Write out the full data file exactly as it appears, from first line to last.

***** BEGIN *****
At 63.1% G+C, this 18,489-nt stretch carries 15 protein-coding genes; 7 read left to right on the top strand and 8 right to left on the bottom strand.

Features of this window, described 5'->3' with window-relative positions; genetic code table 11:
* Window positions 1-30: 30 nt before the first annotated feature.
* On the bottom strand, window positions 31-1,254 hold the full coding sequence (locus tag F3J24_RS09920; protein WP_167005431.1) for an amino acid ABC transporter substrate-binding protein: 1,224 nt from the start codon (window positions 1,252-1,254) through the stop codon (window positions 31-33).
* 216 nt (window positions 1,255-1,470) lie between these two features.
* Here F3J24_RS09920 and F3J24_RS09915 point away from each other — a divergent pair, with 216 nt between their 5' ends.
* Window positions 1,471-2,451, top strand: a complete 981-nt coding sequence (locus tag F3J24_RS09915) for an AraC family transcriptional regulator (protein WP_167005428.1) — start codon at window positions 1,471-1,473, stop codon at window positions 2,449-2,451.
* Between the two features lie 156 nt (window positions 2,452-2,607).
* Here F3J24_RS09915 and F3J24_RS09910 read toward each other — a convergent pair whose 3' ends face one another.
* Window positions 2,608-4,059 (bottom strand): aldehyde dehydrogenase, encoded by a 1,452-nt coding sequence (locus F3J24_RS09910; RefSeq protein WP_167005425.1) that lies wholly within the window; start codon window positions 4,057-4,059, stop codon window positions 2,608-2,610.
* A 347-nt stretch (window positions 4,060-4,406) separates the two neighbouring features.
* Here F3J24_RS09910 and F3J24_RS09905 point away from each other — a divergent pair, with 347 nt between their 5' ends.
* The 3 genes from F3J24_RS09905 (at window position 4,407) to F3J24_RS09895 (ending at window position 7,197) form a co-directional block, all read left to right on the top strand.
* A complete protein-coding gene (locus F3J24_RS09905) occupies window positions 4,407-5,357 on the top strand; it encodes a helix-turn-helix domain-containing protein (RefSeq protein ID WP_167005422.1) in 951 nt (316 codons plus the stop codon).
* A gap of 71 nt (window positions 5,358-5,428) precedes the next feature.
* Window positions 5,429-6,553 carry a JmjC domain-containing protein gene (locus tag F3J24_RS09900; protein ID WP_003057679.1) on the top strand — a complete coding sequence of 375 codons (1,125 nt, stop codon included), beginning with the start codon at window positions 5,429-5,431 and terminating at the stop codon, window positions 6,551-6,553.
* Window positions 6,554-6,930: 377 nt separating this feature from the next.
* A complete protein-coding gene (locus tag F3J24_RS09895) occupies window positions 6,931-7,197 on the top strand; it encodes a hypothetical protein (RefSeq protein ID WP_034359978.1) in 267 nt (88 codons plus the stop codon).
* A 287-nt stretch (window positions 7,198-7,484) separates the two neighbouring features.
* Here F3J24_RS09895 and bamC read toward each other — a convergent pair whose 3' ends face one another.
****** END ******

At 63.1% G+C, this 18,489-nt stretch carries 15 protein-coding genes; 7 read left to right on the top strand and 8 right to left on the bottom strand.

Features of this window, described 5'->3' with window-relative positions; genetic code table 11:
* Window positions 1-30: 30 nt before the first annotated feature.
* On the bottom strand, window positions 31-1,254 hold the full coding sequence (locus tag F3J24_RS09920; protein WP_167005431.1) for an amino acid ABC transporter substrate-binding protein: 1,224 nt from the start codon (window positions 1,252-1,254) through the stop codon (window positions 31-33).
* 216 nt (window positions 1,255-1,470) lie between these two features.
* Here F3J24_RS09920 and F3J24_RS09915 point away from each other — a divergent pair, with 216 nt between their 5' ends.
* Window positions 1,471-2,451, top strand: a complete 981-nt coding sequence (locus tag F3J24_RS09915) for an AraC family transcriptional regulator (protein WP_167005428.1) — start codon at window positions 1,471-1,473, stop codon at window positions 2,449-2,451.
* Between the two features lie 156 nt (window positions 2,452-2,607).
* Here F3J24_RS09915 and F3J24_RS09910 read toward each other — a convergent pair whose 3' ends face one another.
* Window positions 2,608-4,059 (bottom strand): aldehyde dehydrogenase, encoded by a 1,452-nt coding sequence (locus F3J24_RS09910; RefSeq protein WP_167005425.1) that lies wholly within the window; start codon window positions 4,057-4,059, stop codon window positions 2,608-2,610.
* A 347-nt stretch (window positions 4,060-4,406) separates the two neighbouring features.
* Here F3J24_RS09910 and F3J24_RS09905 point away from each other — a divergent pair, with 347 nt between their 5' ends.
* The 3 genes from F3J24_RS09905 (at window position 4,407) to F3J24_RS09895 (ending at window position 7,197) form a co-directional block, all read left to right on the top strand.
* A complete protein-coding gene (locus F3J24_RS09905) occupies window positions 4,407-5,357 on the top strand; it encodes a helix-turn-helix domain-containing protein (RefSeq protein ID WP_167005422.1) in 951 nt (316 codons plus the stop codon).
* A gap of 71 nt (window positions 5,358-5,428) precedes the next feature.
* Window positions 5,429-6,553 carry a JmjC domain-containing protein gene (locus tag F3J24_RS09900; protein ID WP_003057679.1) on the top strand — a complete coding sequence of 375 codons (1,125 nt, stop codon included), beginning with the start codon at window positions 5,429-5,431 and terminating at the stop codon, window positions 6,551-6,553.
* Window positions 6,554-6,930: 377 nt separating this feature from the next.
* A complete protein-coding gene (locus tag F3J24_RS09895) occupies window positions 6,931-7,197 on the top strand; it encodes a hypothetical protein (RefSeq protein ID WP_034359978.1) in 267 nt (88 codons plus the stop codon).
* A 287-nt stretch (window positions 7,198-7,484) separates the two neighbouring features.
* Here F3J24_RS09895 and bamC read toward each other — a convergent pair whose 3' ends face one another.